Guest Blogger - Alisa Eisenberg, MFT
It takes a moment to get an injury. Healing takes whatever time it requires. That’s the stark reality. And all the good stuff happens in the middle. The element of surprise seems a common thread throughout our lives. And yet we hate surprises, most of us. Change being the most difficult thing we manage. So how do we cope with life? We make meaning from the stories we tell ourselves. Consciously and unconsciously we strive to shape our stories around a general theme. The themes we choose say a lot about us as individuals. Bad luck, good luck, deeper spiritual messages, familial histories, whether we fall or rise is defined by our belief. In other words, our glass is half full or half empty of whatever interpretation we choose. So when it happens, life- I mean in the “man plans, God laughs” version- we each have a defining moment. How do we tell our story?
Here’s where science enters the scene. Scientists have measured various components of healing. Social scientists have measured components of resilience. Studies show people with resilient qualities physically heal faster and better. Lucky for us, resilience can be taught and learned.
So what makes up resilience and how can you be more resilient during difficult times? For starters we’ll look at “cognitive hardiness” (staying mentally strong). When cognitive hardiness is present daily life changes and events are experienced as challenging rather than threatening. Kind of like looking at a wave and imagining bodysurfing it instead of being pummeled by it. This keeps you solution focused and open to trying new experiences, looking for possibilities even if they aren’t readily apparent.
Here are two things you can do to boost your cognitive hardiness and improve your ability to deal with change: 1) Make a commitment to work, family, a hobby or projects on a day-to-day basis, giving you things to look forward to doing. This can include physical therapy and doing prescribed healing exercises on your own; 2) Nurture the belief that you have a strong influence over your life, that what you do has an effect on what you can achieve. This gives you a much needed feeling of control in a situation, like healing an injury, when you can feel powerless. It may even influence you to try an alternative solution, like acupuncture or reiki, to see if this adjunctive therapy can help?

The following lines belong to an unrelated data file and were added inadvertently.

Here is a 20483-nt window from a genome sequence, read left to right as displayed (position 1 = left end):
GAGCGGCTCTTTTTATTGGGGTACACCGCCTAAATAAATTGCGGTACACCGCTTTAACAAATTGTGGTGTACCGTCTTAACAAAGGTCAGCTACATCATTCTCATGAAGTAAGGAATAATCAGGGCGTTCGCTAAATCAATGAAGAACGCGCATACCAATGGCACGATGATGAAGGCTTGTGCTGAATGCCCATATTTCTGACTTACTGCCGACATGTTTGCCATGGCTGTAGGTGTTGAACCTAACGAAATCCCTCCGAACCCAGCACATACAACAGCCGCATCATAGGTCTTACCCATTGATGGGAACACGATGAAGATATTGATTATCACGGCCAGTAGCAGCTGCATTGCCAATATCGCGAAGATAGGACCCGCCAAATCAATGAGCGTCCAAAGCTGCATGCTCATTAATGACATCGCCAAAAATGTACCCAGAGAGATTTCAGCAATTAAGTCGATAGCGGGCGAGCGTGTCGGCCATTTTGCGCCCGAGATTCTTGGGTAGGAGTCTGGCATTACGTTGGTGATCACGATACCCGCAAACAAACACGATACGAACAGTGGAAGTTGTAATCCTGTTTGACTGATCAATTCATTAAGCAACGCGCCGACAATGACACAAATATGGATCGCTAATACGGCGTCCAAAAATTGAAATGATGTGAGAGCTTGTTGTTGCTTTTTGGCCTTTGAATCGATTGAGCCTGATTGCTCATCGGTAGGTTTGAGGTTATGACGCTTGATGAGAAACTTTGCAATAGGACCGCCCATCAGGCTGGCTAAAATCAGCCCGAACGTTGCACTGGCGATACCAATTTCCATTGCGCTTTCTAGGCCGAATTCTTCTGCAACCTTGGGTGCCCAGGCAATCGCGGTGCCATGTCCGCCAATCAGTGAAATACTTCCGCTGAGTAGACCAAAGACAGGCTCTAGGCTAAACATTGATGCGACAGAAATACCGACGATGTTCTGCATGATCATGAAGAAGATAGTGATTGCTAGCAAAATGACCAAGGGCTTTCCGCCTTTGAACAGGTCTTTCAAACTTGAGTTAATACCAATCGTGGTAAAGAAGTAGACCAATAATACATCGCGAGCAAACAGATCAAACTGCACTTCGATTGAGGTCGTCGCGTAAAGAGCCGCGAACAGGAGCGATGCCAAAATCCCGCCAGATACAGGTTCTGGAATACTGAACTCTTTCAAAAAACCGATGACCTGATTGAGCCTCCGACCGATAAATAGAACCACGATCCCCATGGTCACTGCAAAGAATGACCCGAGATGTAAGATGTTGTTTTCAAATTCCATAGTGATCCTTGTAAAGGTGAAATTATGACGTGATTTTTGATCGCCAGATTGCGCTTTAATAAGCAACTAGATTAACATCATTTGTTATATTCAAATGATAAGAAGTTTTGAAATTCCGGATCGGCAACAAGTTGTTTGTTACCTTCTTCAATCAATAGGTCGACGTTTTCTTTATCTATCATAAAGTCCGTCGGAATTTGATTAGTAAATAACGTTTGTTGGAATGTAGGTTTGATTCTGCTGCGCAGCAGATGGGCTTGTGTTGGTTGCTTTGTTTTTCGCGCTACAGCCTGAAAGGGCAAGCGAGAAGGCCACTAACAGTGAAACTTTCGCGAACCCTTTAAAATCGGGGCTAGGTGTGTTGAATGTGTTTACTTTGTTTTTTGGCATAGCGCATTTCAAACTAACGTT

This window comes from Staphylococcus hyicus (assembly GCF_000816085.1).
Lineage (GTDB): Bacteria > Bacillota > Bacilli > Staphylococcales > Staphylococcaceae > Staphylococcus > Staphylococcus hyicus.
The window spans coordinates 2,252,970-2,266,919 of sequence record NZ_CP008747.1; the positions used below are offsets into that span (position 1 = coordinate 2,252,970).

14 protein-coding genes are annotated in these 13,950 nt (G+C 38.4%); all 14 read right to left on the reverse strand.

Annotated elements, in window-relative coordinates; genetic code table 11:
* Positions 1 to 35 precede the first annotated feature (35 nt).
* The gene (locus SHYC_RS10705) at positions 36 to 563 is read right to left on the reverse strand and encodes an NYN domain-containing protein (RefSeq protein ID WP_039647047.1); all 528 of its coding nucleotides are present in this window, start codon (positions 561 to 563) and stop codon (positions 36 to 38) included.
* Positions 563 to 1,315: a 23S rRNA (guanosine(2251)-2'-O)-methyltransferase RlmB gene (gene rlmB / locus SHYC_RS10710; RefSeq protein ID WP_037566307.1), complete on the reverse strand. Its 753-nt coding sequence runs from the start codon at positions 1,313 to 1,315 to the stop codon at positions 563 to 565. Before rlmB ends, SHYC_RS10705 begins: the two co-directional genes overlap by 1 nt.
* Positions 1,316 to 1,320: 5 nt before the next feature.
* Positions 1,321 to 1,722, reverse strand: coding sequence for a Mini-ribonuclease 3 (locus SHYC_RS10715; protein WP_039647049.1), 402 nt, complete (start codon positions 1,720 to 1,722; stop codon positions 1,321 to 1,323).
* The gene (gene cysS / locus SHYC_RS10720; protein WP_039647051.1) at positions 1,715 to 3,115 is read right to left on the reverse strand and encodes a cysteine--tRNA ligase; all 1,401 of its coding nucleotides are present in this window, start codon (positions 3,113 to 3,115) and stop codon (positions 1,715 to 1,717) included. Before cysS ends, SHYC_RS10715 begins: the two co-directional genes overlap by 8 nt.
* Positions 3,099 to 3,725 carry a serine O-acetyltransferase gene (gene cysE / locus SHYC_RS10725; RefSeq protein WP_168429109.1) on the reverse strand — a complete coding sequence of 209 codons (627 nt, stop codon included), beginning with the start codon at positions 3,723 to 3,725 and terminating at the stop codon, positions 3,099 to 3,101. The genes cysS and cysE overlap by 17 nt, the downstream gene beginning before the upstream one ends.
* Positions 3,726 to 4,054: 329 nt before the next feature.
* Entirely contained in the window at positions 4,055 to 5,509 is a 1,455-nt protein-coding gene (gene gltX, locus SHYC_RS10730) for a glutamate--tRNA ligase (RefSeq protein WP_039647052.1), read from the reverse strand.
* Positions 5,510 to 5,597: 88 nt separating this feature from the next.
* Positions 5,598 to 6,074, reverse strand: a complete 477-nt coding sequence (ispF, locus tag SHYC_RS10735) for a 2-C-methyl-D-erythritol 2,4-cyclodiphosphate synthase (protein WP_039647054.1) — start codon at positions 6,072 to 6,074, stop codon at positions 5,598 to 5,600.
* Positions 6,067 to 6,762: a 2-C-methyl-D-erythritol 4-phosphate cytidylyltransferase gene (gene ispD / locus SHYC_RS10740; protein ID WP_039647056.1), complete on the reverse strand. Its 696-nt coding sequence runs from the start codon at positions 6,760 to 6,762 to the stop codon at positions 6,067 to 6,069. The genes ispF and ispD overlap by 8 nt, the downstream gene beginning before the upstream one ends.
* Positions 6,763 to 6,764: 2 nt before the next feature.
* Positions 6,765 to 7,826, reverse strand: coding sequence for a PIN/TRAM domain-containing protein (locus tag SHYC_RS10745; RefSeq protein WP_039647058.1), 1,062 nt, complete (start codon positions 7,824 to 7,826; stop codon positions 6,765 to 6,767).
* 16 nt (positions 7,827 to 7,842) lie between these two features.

This positive mindset can help buffer the damaging impact of stress on well-being and directly generate more effective coping behaviors. Individuals who score high on cognitive hardiness tend to cope with stress by direct problem-solving rather than by avoiding or ignoring a situation. They also tend to interact with others by giving and getting assistance and encouragement rather than by striking out or being overprotective, all important factors in healing. During illness or injury we are confronted by our own coping style and this is the time and opportunity to make needed adjustments and grow.
Social support is another well-studied and important factor in healing. We need each other in ways we don’t even understand. Our support systems directly and indirectly influence our longevity and well-being. Support can help manage stress by enabling us to see our situation through other eyes or by receiving empathy. This can be from our doctor, physical therapist, medical professionals, trusted friends, family and loved ones. Here are things you can do to effectively use your social support system: 1) Have frequent daily contact with others; 2) Express your feelings; 3) Have a confidant. These things directly enhance psychological well-being, mood, confidence and quality of life, especially in times of illness or injury. Merely having someone in the house is not enough. Proximity does not equal intimacy. Even small, focused amounts of time given to another can provide much needed connection, which speeds healing and helps to decrease perception of pain.